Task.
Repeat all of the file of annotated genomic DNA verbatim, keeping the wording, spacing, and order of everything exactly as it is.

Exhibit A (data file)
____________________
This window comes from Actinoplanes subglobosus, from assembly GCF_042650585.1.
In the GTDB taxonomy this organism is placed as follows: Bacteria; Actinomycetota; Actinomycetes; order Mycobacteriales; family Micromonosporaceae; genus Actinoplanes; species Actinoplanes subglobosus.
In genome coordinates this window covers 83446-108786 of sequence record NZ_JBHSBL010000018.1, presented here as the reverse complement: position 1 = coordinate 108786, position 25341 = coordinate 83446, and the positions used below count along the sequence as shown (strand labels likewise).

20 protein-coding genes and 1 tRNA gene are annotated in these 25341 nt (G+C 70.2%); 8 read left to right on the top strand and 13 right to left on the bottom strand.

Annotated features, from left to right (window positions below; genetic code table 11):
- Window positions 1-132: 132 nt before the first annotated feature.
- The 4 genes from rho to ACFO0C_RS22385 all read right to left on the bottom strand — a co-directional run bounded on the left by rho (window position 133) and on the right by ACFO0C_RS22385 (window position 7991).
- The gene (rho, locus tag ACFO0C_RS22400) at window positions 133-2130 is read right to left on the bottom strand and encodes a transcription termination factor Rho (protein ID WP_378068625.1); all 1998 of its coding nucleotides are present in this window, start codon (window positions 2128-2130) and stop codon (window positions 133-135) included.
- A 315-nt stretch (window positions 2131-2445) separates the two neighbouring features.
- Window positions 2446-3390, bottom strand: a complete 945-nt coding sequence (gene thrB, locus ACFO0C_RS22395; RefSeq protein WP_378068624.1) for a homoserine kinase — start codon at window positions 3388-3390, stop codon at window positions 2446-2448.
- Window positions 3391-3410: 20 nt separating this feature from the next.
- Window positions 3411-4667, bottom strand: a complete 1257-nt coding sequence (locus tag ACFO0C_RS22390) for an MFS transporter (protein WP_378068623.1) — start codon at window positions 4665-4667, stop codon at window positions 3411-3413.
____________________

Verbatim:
This window comes from Actinoplanes subglobosus, from assembly GCF_042650585.1.
In the GTDB taxonomy this organism is placed as follows: Bacteria; Actinomycetota; Actinomycetes; order Mycobacteriales; family Micromonosporaceae; genus Actinoplanes; species Actinoplanes subglobosus.
In genome coordinates this window covers 83446-108786 of sequence record NZ_JBHSBL010000018.1, presented here as the reverse complement: position 1 = coordinate 108786, position 25341 = coordinate 83446, and the positions used below count along the sequence as shown (strand labels likewise).

20 protein-coding genes and 1 tRNA gene are annotated in these 25341 nt (G+C 70.2%); 8 read left to right on the top strand and 13 right to left on the bottom strand.

Annotated features, from left to right (window positions below; genetic code table 11):
- Window positions 1-132: 132 nt before the first annotated feature.
- The 4 genes from rho to ACFO0C_RS22385 all read right to left on the bottom strand — a co-directional run bounded on the left by rho (window position 133) and on the right by ACFO0C_RS22385 (window position 7991).
- The gene (rho, locus tag ACFO0C_RS22400) at window positions 133-2130 is read right to left on the bottom strand and encodes a transcription termination factor Rho (protein ID WP_378068625.1); all 1998 of its coding nucleotides are present in this window, start codon (window positions 2128-2130) and stop codon (window positions 133-135) included.
- A 315-nt stretch (window positions 2131-2445) separates the two neighbouring features.
- Window positions 2446-3390, bottom strand: a complete 945-nt coding sequence (gene thrB, locus ACFO0C_RS22395; RefSeq protein WP_378068624.1) for a homoserine kinase — start codon at window positions 3388-3390, stop codon at window positions 2446-2448.
- Window positions 3391-3410: 20 nt separating this feature from the next.
- Window positions 3411-4667, bottom strand: a complete 1257-nt coding sequence (locus tag ACFO0C_RS22390) for an MFS transporter (protein WP_378068623.1) — start codon at window positions 4665-4667, stop codon at window positions 3411-3413.